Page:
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Push button starters


I keep seeing these commercials for push button ignitions on cars and wondering how you prevent kids from starting the car.  Anyone know if there are protections on these things?  They seem cool otherwise (Not that keys are hard to use, but whatever).

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A. sediba published...and quickly!


There is a lot of hype right now about the exciting new report of a species of Australopithicine from South Africa, which was just published in Science (the article is free to download, there's also a podcast). And just in time for the Paleoanthropology meetings which begin on Monday in St. Louis - this should bring a lot of the press to the conference (To save you the trouble of searching, Berger is presenting Tuesday at 11:15).

A. sediba skull
(image taken from NY Daily News website)

The finds are exciting and interesting - a hominid with a lot of Homo traits, but the brain size of an Australopithicine (and a chimp). But s/he's got nice brow ridges and cheekbones too. The fossil is less than 2 million years old, so there are Homo species living in other parts of Africa well before this one, but that doesn't mean that an early family of Homo headed south and eventually became these guys.  I expect lots of folks at the meetings will be debating it's place on the family tree over coffee. Don Johansen has already said he thinks it should be considered H. sediba, not A. sediba.  And the folks over at AiG (the creationists, not the financial debacle) say they'll have a statement about the fossils out tomorrow, after they've looked over the article more carefully.

I have my own questions about the identifications, but since I'm not a paleoanthropologist I won't publicly humiliate myself by asking them here (rather, I'll wait until I get my hands on my paleoanthropoloigst friend and ask him about them - he won't laugh at me). My main concern, at this point, is that the only adult they have is fairly incomplete - she's got a nice long arm and a large portion of her skull, but her lower limbs are fairly scant. Those missing parts are important for understanding bipedalism and the sex, particularly since there is no adult male to compare the specimen to yet. But there are at least two more skeletons to be published, which is great. *sigh* I love the puzzle that is our evolutionary history!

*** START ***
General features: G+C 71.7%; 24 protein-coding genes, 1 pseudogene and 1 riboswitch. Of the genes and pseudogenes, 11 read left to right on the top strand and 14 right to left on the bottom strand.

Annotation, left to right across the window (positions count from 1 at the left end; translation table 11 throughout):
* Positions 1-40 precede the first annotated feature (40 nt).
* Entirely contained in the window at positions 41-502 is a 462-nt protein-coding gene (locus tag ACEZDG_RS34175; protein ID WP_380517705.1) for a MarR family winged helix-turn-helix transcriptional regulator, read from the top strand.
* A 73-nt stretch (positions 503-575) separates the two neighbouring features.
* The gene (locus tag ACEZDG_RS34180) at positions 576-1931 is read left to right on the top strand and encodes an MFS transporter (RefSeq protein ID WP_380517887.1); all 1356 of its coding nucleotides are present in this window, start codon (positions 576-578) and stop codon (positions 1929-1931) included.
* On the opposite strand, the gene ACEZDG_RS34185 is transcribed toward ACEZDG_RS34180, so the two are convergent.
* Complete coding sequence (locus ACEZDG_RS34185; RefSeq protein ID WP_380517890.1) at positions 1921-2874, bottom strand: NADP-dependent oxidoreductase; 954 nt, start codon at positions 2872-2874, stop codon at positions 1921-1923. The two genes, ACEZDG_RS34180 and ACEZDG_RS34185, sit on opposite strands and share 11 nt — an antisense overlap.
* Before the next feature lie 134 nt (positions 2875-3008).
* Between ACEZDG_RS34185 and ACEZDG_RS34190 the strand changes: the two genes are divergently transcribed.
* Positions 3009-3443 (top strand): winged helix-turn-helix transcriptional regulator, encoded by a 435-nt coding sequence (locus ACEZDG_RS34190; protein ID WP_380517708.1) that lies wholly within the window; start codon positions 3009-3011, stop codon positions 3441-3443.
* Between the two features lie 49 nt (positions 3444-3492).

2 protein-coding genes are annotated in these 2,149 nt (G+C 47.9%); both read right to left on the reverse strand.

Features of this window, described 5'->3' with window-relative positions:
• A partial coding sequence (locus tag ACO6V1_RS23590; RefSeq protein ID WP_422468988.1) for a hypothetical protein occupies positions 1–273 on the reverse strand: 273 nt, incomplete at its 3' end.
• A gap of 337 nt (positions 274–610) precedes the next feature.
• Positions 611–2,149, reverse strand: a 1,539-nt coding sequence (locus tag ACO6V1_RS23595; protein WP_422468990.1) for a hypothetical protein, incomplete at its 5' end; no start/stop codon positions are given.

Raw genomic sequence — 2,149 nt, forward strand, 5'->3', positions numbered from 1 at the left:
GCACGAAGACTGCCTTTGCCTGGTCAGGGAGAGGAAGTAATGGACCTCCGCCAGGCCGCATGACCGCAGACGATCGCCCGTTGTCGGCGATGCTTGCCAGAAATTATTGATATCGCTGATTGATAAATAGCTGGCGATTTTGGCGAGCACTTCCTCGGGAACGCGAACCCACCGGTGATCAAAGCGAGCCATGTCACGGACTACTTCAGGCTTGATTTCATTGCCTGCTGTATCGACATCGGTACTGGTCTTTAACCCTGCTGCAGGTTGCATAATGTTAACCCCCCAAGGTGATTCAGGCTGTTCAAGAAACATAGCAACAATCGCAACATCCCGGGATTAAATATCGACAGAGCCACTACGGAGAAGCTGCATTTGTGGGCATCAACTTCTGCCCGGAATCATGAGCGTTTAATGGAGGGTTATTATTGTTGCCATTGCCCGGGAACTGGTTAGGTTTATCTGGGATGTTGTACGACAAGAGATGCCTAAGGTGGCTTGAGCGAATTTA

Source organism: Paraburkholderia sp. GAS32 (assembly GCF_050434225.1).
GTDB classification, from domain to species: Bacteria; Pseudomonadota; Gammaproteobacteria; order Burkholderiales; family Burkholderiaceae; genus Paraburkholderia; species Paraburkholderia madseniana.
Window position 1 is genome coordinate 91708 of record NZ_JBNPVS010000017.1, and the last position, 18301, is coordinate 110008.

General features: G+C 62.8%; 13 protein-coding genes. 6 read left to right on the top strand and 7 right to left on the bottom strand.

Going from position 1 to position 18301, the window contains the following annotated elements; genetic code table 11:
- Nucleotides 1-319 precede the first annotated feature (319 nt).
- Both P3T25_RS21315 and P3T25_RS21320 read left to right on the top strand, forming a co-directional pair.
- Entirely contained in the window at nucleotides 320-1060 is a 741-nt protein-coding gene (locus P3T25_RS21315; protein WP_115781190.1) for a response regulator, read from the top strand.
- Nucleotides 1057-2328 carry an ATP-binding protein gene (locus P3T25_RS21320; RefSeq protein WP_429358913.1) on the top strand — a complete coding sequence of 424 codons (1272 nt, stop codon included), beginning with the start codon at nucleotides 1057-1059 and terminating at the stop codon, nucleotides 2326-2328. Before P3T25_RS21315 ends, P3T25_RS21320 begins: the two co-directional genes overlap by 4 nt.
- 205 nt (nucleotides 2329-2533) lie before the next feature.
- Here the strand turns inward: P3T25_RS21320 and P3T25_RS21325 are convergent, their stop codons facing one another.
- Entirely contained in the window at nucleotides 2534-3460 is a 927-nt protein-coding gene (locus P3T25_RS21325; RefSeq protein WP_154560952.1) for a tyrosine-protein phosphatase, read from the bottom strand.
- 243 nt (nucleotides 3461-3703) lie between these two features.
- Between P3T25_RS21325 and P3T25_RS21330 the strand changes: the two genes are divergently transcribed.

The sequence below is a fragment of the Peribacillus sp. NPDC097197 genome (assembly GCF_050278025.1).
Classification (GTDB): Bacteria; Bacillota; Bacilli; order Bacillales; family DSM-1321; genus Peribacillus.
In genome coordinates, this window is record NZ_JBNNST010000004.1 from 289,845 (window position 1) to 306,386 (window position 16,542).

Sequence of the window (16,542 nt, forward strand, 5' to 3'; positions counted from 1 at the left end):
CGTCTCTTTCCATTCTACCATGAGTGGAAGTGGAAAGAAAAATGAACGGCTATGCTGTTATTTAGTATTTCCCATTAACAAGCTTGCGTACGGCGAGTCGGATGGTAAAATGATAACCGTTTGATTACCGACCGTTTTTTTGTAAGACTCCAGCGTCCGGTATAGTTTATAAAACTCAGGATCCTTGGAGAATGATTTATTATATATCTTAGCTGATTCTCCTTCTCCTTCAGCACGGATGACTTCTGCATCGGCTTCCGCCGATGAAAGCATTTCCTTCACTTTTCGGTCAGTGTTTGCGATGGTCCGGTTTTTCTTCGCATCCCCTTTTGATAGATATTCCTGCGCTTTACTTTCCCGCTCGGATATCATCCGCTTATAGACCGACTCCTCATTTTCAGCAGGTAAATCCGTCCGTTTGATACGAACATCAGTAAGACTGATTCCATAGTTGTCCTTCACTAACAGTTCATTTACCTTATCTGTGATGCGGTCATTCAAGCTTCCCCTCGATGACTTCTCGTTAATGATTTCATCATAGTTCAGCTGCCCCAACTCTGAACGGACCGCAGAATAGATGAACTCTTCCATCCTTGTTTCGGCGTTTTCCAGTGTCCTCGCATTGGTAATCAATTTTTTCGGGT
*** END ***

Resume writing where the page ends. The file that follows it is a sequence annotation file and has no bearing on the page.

But the point of this rambling post isn't even about this debate on how to identify the species. The data is available and the discussion has begun. And I'm having fun following the experts around the blogosphere to see what they think. And for this I want to applaud Berger LOUDLY. I want to walk up and shake him by the shoulders and say 'THANK YOU DR. BERGER! THANK YOU!' Because the fossils were only uncovered in 2008. And paleoanthropologists have a Horrible habit of keeping their fossils locked up in their labs for years before anyone can look at them. For example, Tim White's team found the fossils of Ardipithicus ramidus in the early 1990s, and didn't publish them until 2009. I knew more about how annoyed people were with him than I did about the fossils. But this took less than two years!

By getting the fossils analyzed and published so quickly, is Berger going to get critiqued for his interpretations? Probably. But I tend to believe that the collective discussion is often more productive and more quickly productive than analysis in isolation. Science is a collective enterprise, and as such, we need to get our data published in a reasonable time. He'd probably get critiqued anyway, paleoanthropology is confusing and complicated.  But if you get your data out in two years, you've got a better excuse for being wrong.

And speaking of getting data out in a reasonable time, I've got several more dissertation pages to write tonight, so I am off.

Cooking with frozen okra


I really need to get back on the blogging treadmill. Might as well start with my lunch.

It seems most people really find the goo-factor in eating okra to be a turn off. I LOVE it. I like texture, and I find the unusual texture of goo and little seed balls intriguing - kind of like some people like those tapioca balls in their drinks. And people eat jello and pudding; we have weird textures in our foods, but none quite like okra.